As regards to the urinating, Urinary tract infections can cause them to have accidents, but if it was this I would suspect that she would be having the accidents here and there all the time. If shes a spayed female they can get a bit of urinary incontinence, but again its usually things like leaking and spotting when they are asleep too and usually comes on in older spayed females more, although not totally unheard of in younger spayed bitches. This you can get medication for anyhow to help.

    Hope this might give you some ideas and things that might be worth a try.
     
  4. LexiLou2

    LexiLou2 PetForums VIP

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    I have a two year old staffie and have exactly the same issues, however we seem to have pinned it down to diet....it would appear she has a huge intollerance to any cereals, wheat maize anything like that found in most cheaper commercial dog foods, after 18months of swapping and changing her food, she started of on wagg, then chappie (FULL of wheat) then fish4dogs, JWB, a couple of cheap supermarket ones we settled on burns which seemed to work for a bit then she got another tummy bug and her toiletting got worse, so 10 days ago i took her totally off a commercial diet took all treats away (except the occasional fish4dogs treat as they have no cereals) and put her on a raw diet in 10 days we have had one accident which for Lexi i awsome, she also eats her own poop and other dogs poop, poop she finds out on walks, we think it might be dietary related, so at the minute we are trying to distract her with treats on walks and pick them up in the house, give her system time to detox and get out of the new diet what she needs and see if that helps.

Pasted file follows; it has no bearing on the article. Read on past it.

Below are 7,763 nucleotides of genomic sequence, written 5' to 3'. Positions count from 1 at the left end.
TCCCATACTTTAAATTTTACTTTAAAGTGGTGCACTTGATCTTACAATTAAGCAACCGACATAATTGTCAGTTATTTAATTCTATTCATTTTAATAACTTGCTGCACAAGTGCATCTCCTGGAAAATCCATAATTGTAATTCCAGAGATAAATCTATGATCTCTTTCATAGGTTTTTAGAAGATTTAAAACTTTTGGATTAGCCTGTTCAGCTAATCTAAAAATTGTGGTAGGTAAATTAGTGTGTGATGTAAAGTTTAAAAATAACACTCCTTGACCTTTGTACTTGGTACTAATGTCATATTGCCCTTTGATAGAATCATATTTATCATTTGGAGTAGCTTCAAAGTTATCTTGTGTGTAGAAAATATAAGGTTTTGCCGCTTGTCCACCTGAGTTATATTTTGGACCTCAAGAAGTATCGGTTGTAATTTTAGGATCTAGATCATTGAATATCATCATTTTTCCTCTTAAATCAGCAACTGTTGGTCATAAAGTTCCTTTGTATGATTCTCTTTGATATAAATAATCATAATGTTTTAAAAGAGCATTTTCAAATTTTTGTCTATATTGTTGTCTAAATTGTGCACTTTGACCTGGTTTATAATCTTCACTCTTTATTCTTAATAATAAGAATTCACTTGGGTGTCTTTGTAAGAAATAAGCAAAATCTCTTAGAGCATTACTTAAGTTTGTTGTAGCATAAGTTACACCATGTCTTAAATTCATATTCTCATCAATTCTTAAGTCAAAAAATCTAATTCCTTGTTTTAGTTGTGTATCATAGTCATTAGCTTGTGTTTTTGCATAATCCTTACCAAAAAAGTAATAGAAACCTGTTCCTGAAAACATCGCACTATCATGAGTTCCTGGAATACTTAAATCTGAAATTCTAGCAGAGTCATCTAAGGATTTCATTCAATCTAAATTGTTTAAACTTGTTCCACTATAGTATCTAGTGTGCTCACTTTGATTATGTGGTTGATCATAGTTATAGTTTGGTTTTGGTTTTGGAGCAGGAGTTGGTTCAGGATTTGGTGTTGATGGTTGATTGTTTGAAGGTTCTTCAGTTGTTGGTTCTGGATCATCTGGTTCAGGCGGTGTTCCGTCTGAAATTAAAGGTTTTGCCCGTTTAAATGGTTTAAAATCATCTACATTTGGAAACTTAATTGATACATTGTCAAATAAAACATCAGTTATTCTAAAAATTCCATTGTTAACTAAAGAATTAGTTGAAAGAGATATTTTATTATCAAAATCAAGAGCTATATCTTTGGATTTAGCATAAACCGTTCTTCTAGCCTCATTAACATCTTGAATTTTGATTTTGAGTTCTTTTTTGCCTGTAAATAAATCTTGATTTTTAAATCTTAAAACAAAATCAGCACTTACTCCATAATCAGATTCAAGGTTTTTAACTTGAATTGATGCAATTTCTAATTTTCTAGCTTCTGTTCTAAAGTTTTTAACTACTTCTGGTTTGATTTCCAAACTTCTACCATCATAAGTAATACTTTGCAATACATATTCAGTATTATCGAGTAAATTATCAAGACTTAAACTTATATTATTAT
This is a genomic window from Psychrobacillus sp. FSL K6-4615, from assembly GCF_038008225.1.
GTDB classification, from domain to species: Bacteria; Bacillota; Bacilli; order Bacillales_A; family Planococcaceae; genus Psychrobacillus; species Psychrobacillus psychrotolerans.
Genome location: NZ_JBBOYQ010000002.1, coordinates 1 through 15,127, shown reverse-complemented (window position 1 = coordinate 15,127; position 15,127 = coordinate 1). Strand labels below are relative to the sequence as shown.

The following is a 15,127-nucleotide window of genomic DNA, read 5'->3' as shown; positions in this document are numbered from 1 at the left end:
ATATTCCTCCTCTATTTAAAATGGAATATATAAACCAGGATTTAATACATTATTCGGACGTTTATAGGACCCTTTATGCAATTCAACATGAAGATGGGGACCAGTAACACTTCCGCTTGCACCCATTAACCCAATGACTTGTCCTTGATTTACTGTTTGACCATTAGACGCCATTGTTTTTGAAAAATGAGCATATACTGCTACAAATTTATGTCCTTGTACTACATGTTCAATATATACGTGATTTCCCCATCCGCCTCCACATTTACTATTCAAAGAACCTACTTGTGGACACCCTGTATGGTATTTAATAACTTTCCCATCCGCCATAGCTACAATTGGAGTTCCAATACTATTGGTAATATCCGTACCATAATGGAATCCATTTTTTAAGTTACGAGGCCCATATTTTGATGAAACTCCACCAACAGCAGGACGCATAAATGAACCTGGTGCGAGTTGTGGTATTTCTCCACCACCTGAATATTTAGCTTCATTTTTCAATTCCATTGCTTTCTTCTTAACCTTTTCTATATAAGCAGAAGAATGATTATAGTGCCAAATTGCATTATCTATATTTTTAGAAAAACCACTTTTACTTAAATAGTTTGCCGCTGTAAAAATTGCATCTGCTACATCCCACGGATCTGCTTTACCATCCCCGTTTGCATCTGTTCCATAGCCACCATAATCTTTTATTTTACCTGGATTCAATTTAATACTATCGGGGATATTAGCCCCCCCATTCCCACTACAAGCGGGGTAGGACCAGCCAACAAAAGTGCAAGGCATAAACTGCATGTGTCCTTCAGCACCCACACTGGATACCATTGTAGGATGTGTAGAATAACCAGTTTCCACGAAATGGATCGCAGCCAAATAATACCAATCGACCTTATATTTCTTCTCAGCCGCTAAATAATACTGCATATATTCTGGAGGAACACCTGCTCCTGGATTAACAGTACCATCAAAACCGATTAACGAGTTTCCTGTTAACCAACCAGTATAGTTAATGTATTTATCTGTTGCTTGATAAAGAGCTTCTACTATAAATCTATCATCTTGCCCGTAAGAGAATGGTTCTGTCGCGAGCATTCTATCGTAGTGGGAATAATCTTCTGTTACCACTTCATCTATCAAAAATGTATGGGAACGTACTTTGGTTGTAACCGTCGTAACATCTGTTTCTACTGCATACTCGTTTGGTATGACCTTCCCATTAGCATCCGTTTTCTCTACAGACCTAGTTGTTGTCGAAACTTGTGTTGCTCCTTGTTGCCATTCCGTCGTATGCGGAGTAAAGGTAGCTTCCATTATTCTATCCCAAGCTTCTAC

It might be worth looking into diet as my vet has told me digestive system problems in staffs are becoming more and more common due to poor breeding.
     
  5. Spidermonkey

    Spidermonkey PetForums Newbie

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    Thanks for all your replies, very helpful.

    Lexilou2 what is your raw diet? what does it consist of? thinking of trying it with her.

    thanks
     
  6. LexiLou2

    LexiLou2 PetForums VIP

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    A raw diet is exactly what it says on the tin, you feed them raw meat offal and bone....not for the faint hearted fowever seems to have worked miracles for my dog. They only thing i would recommend....do read up on it....if your staff is anything like mine then they gulp their food and when feeding raw bones it can cause issues, so you need to do your homework so you can teach them to eat bones properly, they need to break it down....the first time i gave Lexi a chicken leg she tried to swallow it whole :eek::eek::eek: would have NOT been good.
    If you go under the health and neutrition part of the forum there is a thread i started called raw feeding diary which i started on day one of raw feeding and have kept going today is day 11.
    Depending on what you feed at the minute it may work out more expensive or less expensive, for me it is cheaper by far but i was feeding burns which is quite expensive.
    The other down side is you need freezer space I'm lucky enough to have a spare freezer in the garage which has today become lexi food freezer.
    there is a lot of information on this forum about raw feeding and they are all very helpful...i knew nothing about it 3 weeks ago and today i seem to have a happy healthy dog who is pooing properly for the first time in her life.
    If you don't fancy it, a quite a few don't the idea of feeding raw meat and bone makes people nervous i would definately recommend you try your staff on a cereal free food, and possibly try adding probiotic yoghurt to their food, just a dessert spoon full once a day, it must be natural it can't be flavoured but all supermakets sell it i imagine we got a big tub of smart price for 64p all that does is help support the good bacteria in their stomach so if it is down to digestion problems it can help.